Barry Ryan: Eloise (1968)

 |   |  1 min read

Barry Ryan: Eloise (1968)

In the late Sixties when this song appeared the rumour mill hit a peak. In the previous few years the twins Paul and Barry Ryan (who performed under that name) had clocked a steady string of decent, modest hits in Britain and - because they were only in their teens -- had graced the pages of many pop magazines at a time when the Beatles and the Stones were behaving in a far too adult a manner for the younger readers.

But when Eloise appeared just attributed to brother Barry, the word went out that Paul had suffered a major breakdown and could no longer appear in public.

Not exactly true. Paul -- who wrote the dramatic Eloise -- had endured the strains of success and decided he no longer wanted to do the whole performing/touring thing. So in the manner of Brian Wilson and others, he became the songwriter away from the public eye and left the messy business of magazine shoots and interviews to Barry.

Eloise was a huge hit and matches great songs of the period like Jimmy Webb's MacArthur Park (sung by Richard Harris) for melodrama, string arrangment and Barry's over-wrought delivery. It also moves through varous sections to add to the tension and release.

ryanBrother Paul would go on to write numerous songs (some covered by Frank Sinatra) but Eloise remains his kitschy high point.

Rumour subsequently followed brother Barry too.

When he stopped performing in the early Seventies after a few unsuccessful singles, the word this time was that he had been hideously disfigured in a fire.

Not exactly true either.

In fact, not even remotely true.

Paul however did die in '92 as was reported.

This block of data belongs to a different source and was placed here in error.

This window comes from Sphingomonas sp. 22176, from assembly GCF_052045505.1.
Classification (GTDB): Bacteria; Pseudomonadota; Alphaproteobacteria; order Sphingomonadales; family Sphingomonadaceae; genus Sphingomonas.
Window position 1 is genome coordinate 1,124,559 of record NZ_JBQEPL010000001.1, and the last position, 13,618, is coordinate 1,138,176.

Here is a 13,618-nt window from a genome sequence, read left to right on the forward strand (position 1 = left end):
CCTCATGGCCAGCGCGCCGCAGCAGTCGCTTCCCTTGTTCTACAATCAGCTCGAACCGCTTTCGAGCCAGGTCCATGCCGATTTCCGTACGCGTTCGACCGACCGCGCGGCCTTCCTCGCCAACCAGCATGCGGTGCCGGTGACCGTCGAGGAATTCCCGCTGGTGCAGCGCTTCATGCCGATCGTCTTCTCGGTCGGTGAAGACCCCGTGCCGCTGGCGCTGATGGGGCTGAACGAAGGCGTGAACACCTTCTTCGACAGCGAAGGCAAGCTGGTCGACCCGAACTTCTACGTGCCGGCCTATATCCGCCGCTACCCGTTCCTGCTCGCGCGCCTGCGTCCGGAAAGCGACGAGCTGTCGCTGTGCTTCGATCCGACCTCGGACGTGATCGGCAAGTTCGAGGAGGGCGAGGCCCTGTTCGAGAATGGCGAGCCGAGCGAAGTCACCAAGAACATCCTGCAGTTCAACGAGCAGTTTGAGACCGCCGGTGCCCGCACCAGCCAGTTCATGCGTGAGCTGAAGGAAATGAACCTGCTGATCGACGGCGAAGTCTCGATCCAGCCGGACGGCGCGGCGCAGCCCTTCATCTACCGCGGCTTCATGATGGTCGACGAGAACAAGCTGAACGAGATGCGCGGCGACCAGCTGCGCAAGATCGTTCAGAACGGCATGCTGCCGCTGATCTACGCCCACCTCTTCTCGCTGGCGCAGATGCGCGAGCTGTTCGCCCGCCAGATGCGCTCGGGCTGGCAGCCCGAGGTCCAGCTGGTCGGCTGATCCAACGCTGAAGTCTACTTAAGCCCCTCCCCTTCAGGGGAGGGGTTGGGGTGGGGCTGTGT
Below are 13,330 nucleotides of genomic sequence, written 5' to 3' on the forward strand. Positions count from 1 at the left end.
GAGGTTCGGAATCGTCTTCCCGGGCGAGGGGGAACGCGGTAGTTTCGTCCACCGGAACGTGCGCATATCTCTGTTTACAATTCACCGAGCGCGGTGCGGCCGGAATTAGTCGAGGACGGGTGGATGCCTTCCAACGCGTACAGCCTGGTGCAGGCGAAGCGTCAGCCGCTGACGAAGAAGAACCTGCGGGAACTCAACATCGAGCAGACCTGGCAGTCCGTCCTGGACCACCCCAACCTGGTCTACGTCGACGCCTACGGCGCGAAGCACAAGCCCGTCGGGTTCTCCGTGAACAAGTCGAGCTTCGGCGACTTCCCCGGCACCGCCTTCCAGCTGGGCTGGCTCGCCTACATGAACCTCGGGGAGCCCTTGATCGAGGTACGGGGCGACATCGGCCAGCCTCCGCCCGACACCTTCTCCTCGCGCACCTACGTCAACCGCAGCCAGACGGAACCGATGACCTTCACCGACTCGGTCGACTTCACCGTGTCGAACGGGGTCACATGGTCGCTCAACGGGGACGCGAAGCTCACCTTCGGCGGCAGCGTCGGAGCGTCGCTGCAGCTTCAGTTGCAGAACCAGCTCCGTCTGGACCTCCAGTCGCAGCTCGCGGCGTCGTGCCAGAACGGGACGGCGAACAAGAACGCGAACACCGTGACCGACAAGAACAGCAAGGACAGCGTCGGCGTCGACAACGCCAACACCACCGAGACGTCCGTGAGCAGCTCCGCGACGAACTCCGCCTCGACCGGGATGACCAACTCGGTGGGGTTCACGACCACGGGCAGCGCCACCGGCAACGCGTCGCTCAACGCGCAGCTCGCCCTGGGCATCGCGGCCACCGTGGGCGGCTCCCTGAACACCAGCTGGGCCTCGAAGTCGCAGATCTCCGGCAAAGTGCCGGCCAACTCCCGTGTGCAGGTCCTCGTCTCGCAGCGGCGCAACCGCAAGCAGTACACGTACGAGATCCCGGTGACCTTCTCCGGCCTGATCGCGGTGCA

He was only 44 but had lived long enough to hear Eloise get an unexpected revival when it was covered by the Damned in '86 who enjoyed UK chart success with it.

For more oddities, one-offs or songs with an interesting backstory use the RSS feed for daily updates, and check the massive back-catalogue at From the Vaults.

Share It

Your Comments

Peter Huitson - Apr 7, 2012

I remember when this was first released - so different from the rest of the music on the charts at the time. It wasn't the usual sub 3-minute pop song - it was much longer and was a lovely balance of guitar band and orchestra. Are a number of clips of Barry Ryan singing this more recently and it is still stirring stuff! The Damned version was not half bad as well!

post a comment

More from this section   From the Vaults articles index

The Beatles: Twist and Shout/Mr Moonlight (1962)

The Beatles: Twist and Shout/Mr Moonlight (1962)

In 1977, after years of rumours about it and litigation, the album The Beatles: Live! at the Star Club in Hamburg, Germany; 1962 appeared. For those -- like John Lennon, ironically -- who believed... > Read more

Tom Verlaine: Souvenir from a Dream (1978)

Tom Verlaine: Souvenir from a Dream (1978)

After the exceptional Television fell apart in '78 following their classic debut Marquee Moon and the lesser Adventure, guitarist/singer and writer Tom Verlaine dropped from sight for a year.... > Read more

Elsewhere at Elsewhere

THE RAMBLERS ENCOUNTERED: It's only rock'n'roll, and I survived it

THE RAMBLERS ENCOUNTERED: It's only rock'n'roll, and I survived it

A few years ago at the Herald, to amuse ourselves and readers over the Christmas season, it was decided I would write a piece about a band of roadies who were playing a rare gig. That part was... > Read more

LEE SCRATCH PERRY IN THE 90s: Getting dub'n'reggae through time tuff

LEE SCRATCH PERRY IN THE 90s: Getting dub'n'reggae through time tuff

By the early 90s - a decade on from the death of Bob Marley - the consciousness reggae movement he headed was floundering internationally. In New Zealand, where reggae is one of the bloodlines, it... > Read more